Looking at travel, I’ve found I far prefer easing into life in a foreign place rather than how many temples I’ve seen, destinations I’ve tramped dirt on, and, generally speaking, expensive outings that promise to be “the time of your life”. Talking to C, he wisely said that my time in Australia was excellent because of the people I met, and he’s not wrong. Though I hardly went on any trips in my time there, it’s not a coincidence it was the happiest period of my life to date. The curiosity of getting to know a new friend, the sampling of unlabelled food, learning the difference between when the sun is warm and comforting against your face and when it’s slyly frying your skin crimson: these are things you don’t get when you’ve booked a tour to see three museums, one palace, and two shows in a day. It’s easy to get caught up in the whirlwind of touring. Sure it can be exciting, but it’s also difficult to find time for a breather let alone to process what you’ve experienced. Nomadic Matt wrote an excellent article on this very subject, taking your time with a place and with its people instead of being on a relay race across the globe. After all, do you know a novel from its summary, history from one book, a person from one encounter? Each, like travel, requires more involvement than a one-off, and I’d bet my money that happiness (at least in my case) also needs a tortoise pace.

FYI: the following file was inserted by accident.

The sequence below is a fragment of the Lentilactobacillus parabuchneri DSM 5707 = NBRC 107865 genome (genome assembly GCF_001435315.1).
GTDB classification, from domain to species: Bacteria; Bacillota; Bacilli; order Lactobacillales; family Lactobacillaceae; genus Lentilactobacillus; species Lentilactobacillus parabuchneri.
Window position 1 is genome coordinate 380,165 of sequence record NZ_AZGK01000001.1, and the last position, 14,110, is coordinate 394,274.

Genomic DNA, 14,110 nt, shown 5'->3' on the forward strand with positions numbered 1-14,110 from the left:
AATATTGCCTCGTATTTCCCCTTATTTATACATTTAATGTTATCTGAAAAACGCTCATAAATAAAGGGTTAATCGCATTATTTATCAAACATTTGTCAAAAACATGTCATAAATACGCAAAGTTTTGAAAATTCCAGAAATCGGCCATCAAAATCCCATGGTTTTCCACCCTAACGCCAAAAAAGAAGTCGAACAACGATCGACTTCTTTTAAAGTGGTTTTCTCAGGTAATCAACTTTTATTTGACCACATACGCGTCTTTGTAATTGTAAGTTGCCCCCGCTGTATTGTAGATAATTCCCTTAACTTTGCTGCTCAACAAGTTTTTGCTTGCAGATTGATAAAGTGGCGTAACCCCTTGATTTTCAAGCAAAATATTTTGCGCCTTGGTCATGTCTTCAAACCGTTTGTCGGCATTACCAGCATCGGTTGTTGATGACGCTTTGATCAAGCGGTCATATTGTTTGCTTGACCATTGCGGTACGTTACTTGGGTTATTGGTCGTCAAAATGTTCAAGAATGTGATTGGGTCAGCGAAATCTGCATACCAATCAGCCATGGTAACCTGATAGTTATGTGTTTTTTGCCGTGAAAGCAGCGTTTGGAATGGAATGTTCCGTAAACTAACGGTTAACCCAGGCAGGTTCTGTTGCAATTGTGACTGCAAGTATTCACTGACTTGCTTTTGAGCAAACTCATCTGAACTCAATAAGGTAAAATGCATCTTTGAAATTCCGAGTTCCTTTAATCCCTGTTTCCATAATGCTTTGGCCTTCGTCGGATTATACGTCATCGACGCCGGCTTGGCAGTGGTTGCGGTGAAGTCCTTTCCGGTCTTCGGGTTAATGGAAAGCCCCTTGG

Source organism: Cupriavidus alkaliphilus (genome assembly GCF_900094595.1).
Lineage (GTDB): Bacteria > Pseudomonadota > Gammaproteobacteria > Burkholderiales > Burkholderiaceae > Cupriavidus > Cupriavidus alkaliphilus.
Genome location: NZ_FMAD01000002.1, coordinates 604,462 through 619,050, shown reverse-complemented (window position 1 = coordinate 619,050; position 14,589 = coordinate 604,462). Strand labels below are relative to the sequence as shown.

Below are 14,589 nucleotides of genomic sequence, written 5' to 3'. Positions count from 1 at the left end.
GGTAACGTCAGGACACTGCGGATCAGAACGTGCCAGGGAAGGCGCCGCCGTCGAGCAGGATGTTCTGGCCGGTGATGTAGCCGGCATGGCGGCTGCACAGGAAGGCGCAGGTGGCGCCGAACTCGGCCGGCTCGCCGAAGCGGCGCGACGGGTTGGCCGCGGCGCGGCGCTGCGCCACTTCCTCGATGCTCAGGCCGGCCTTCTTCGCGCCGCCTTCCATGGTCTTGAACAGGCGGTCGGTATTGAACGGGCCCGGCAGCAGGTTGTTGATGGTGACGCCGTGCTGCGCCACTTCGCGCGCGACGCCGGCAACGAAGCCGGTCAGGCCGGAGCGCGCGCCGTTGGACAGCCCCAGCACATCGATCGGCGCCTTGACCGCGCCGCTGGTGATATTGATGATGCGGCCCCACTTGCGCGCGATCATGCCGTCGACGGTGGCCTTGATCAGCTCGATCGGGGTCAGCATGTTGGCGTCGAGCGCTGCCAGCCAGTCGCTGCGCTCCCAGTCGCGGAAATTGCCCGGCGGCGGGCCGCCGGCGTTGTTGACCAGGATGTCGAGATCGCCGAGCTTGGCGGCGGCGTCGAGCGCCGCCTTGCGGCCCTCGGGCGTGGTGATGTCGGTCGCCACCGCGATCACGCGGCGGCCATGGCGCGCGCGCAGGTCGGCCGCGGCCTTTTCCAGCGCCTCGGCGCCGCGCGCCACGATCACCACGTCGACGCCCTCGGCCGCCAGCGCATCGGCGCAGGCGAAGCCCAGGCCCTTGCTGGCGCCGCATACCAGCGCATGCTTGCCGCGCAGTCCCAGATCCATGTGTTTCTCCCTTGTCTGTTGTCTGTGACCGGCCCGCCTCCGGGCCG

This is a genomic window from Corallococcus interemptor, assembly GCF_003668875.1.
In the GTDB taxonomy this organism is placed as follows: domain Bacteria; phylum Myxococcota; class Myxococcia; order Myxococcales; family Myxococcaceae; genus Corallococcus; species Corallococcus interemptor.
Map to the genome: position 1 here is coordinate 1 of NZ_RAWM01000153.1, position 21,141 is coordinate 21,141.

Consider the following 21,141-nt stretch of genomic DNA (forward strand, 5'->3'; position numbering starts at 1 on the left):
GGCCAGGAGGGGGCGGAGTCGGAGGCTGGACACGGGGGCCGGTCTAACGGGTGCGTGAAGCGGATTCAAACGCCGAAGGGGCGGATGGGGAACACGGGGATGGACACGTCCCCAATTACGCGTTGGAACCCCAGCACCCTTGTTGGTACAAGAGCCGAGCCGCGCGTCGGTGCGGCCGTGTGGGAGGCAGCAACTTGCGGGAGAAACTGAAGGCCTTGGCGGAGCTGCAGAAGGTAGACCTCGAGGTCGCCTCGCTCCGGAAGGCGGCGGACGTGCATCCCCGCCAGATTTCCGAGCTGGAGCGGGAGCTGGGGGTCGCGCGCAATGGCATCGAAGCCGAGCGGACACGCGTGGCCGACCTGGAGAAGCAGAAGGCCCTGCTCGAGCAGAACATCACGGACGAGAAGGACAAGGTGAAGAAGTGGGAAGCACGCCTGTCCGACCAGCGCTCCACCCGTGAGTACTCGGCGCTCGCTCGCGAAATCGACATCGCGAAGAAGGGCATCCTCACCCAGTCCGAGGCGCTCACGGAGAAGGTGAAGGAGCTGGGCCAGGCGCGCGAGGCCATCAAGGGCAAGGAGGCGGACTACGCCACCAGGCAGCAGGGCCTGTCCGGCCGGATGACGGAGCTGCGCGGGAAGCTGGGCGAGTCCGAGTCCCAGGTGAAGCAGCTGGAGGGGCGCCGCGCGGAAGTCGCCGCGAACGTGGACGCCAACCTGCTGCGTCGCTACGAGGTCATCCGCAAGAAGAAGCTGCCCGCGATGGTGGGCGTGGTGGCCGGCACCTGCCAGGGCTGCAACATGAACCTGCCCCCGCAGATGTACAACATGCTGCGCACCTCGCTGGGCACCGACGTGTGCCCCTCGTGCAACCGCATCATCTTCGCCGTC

Well, maybe I do have a far too relaxed outlook on life, and maybe it’s unrealistic to want to write my life like it’s a book, but another part of me never wants to stop feeling the glee of adventure, of having that awesome life I can look back on and think: yeah, I’m happy with this track I’ve tread. Alternatively, maybe my need to deprecate a relaxed lifestyle is my anxiety about committing to one. Maybe seeking to complicate it is like my discussion with BB: the anxiety of having happiness itself. Who knows?